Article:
Batukamma celebrates the inherent relationship between earth, water and the human beings. During the entire preceding week, women make ‘boddemma’ (a deity of Gowri – mother Durga – made with earthly mud) along with Batukamma and immerse it in the pond. This helps reinforce the ponds and helps it retain more water. The flowers used in Batukamma have a great quality of purifying water and such flowers when immersed in abundance into the pond have the effect of cleansing the water and making the environment much better. In times where the fresh water ponds are gradually diminishing and dwindling away it is indeed a pride of Telangana that its womenfolk (with mostly agrarian background) inherently know how to make them better by celebrating the beauty of nature. It is something we indeed have to feel proud of. The festival heralds the beauty of nature, collective spirit of Telangana people, the indomitable spirit of women folks and also the scientific approach of the agrarian people towards preserving the resources of nature in a celebrative way. Hence, Bathukamma is the icon of cultural identity of Telangana.
Bathukamma is a colourful and vibrant festival of Telangana and celebrated by women, with flowers that grow exclusively in each region. This festival is a symbol of Telangana’s cultural identity.
Bathukamma comes during the latter half of monsoon, before the onset of winter. The monsoon rains usually brings plenty of water into the fresh water ponds of Telangana and it is also the time when wild flowers bloom in various vibrant colors all across the uncultivated and barren plains of the region. The most abundant of these are the ‘gunuka poolu’ and ‘tangedu poolu’. There are other flowers too like the banti, chemanti, nandi-vardhanam etc. Bathukamma is celebrated by the women folk of Telangana, heralding the beauty of nature in vibrant colors of multitudinous flowers.
The festival begins a week before the grand ‘Saddula Batukamma’ (the grand finale of the Batukamma festival) which falls two days before Dussehra. The women folk normally get back to their parent’s home from their in-laws and breathe the fresh air of freedom to celebrate the colors of flowers. For one complete week, they make small ‘Batukammas’, play around them every evening and immerse them in a nearby water pond. On the last day, the men folk of the house go into the wild plains and gather the flowers like gunuka and tangedi. They bring home bagfuls of these flowers and the entire household sits down to make the big ‘Batukamma’. The flowers are carefully arranged row after row in a brass plate (called taambalam) in circular rows and in alternate colors. As evening approaches the women folk dress colourfully with the best of their attire and adorn lot of ornaments and place the Batukamma in their courtyard. The women of neighborhood also gather in a large circle around it. They start singing songs by circling it repeatedly, building a beautiful human circle of unity, love, sisterhood.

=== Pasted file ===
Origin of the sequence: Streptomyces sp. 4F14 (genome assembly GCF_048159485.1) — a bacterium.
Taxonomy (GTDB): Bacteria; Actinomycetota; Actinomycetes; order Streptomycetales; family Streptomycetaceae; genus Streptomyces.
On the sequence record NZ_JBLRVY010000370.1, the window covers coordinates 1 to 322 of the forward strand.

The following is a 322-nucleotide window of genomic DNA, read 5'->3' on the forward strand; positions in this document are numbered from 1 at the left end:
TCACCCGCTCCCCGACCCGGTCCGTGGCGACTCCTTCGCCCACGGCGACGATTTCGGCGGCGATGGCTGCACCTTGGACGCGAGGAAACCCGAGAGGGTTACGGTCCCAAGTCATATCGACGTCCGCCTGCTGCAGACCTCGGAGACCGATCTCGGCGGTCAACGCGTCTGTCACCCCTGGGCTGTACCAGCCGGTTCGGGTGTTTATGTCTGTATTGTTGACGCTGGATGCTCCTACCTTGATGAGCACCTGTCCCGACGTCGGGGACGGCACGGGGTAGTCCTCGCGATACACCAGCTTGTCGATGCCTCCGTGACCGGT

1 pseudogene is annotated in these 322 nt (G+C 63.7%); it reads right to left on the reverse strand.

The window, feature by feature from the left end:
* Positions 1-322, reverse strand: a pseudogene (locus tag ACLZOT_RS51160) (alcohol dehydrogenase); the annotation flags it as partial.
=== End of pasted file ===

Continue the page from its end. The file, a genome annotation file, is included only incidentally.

After playing in circles around the “Batukammalu”, before the onset of dusk, the women folk carry them on their heads and move as a procession towards a bigger water body near the village or town. The procession is extremely colourful with the decorations of women and the “Batukammalu”. Songs of folklore are sung in chorus throughout the procession and the streets resonate with them. Finally, when they reach the water pond the “Batukammalu” are slowly immersed into water after some more playing and singing. Then they share the ‘maleeda’ (a dessert made with sugar or raw sugar and corn bread) sweets amongst the family members and neighborhood folks. They return to their homes with empty ‘taambaalam’ singing songs in praise of Batukamma. The songs of Batukamma echo in the streets until late night during the entire week.